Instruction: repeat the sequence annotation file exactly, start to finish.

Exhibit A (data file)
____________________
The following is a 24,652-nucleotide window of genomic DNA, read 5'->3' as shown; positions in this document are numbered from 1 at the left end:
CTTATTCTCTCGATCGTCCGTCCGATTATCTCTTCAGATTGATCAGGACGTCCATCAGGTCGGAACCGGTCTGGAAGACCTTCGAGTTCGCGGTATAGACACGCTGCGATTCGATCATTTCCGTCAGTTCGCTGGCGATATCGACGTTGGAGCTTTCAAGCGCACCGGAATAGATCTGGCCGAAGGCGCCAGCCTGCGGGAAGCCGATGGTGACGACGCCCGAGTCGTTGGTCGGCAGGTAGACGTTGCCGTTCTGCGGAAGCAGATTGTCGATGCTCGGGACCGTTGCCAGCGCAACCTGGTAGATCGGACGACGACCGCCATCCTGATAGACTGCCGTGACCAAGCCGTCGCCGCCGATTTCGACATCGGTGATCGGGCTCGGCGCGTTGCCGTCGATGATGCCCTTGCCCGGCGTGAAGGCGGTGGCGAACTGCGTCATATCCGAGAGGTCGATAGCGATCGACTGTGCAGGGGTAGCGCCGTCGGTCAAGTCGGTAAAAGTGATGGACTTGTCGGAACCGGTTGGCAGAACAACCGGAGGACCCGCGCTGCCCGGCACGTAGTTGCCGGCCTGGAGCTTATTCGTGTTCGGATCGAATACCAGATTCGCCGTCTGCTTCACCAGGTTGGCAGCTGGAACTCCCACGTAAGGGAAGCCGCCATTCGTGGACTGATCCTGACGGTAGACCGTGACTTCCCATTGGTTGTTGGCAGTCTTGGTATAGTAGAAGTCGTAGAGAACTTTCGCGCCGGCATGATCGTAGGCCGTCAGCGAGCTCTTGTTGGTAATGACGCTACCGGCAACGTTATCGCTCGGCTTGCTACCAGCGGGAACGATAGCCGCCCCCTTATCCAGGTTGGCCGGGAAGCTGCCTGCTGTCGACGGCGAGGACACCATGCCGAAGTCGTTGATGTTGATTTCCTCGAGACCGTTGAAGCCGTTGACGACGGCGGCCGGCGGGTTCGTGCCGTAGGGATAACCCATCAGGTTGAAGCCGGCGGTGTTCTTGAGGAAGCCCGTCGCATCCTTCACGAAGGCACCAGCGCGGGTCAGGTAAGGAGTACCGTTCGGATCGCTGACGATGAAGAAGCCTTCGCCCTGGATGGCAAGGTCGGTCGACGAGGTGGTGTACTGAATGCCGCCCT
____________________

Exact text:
The following is a 24,652-nucleotide window of genomic DNA, read 5'->3' as shown; positions in this document are numbered from 1 at the left end:
CTTATTCTCTCGATCGTCCGTCCGATTATCTCTTCAGATTGATCAGGACGTCCATCAGGTCGGAACCGGTCTGGAAGACCTTCGAGTTCGCGGTATAGACACGCTGCGATTCGATCATTTCCGTCAGTTCGCTGGCGATATCGACGTTGGAGCTTTCAAGCGCACCGGAATAGATCTGGCCGAAGGCGCCAGCCTGCGGGAAGCCGATGGTGACGACGCCCGAGTCGTTGGTCGGCAGGTAGACGTTGCCGTTCTGCGGAAGCAGATTGTCGATGCTCGGGACCGTTGCCAGCGCAACCTGGTAGATCGGACGACGACCGCCATCCTGATAGACTGCCGTGACCAAGCCGTCGCCGCCGATTTCGACATCGGTGATCGGGCTCGGCGCGTTGCCGTCGATGATGCCCTTGCCCGGCGTGAAGGCGGTGGCGAACTGCGTCATATCCGAGAGGTCGATAGCGATCGACTGTGCAGGGGTAGCGCCGTCGGTCAAGTCGGTAAAAGTGATGGACTTGTCGGAACCGGTTGGCAGAACAACCGGAGGACCCGCGCTGCCCGGCACGTAGTTGCCGGCCTGGAGCTTATTCGTGTTCGGATCGAATACCAGATTCGCCGTCTGCTTCACCAGGTTGGCAGCTGGAACTCCCACGTAAGGGAAGCCGCCATTCGTGGACTGATCCTGACGGTAGACCGTGACTTCCCATTGGTTGTTGGCAGTCTTGGTATAGTAGAAGTCGTAGAGAACTTTCGCGCCGGCATGATCGTAGGCCGTCAGCGAGCTCTTGTTGGTAATGACGCTACCGGCAACGTTATCGCTCGGCTTGCTACCAGCGGGAACGATAGCCGCCCCCTTATCCAGGTTGGCCGGGAAGCTGCCTGCTGTCGACGGCGAGGACACCATGCCGAAGTCGTTGATGTTGATTTCCTCGAGACCGTTGAAGCCGTTGACGACGGCGGCCGGCGGGTTCGTGCCGTAGGGATAACCCATCAGGTTGAAGCCGGCGGTGTTCTTGAGGAAGCCCGTCGCATCCTTCACGAAGGCACCAGCGCGGGTCAGGTAAGGAGTACCGTTCGGATCGCTGACGATGAAGAAGCCTTCGCCCTGGATGGCAAGGTCGGTCGACGAGGTGGTGTACTGAATGCCGCCCT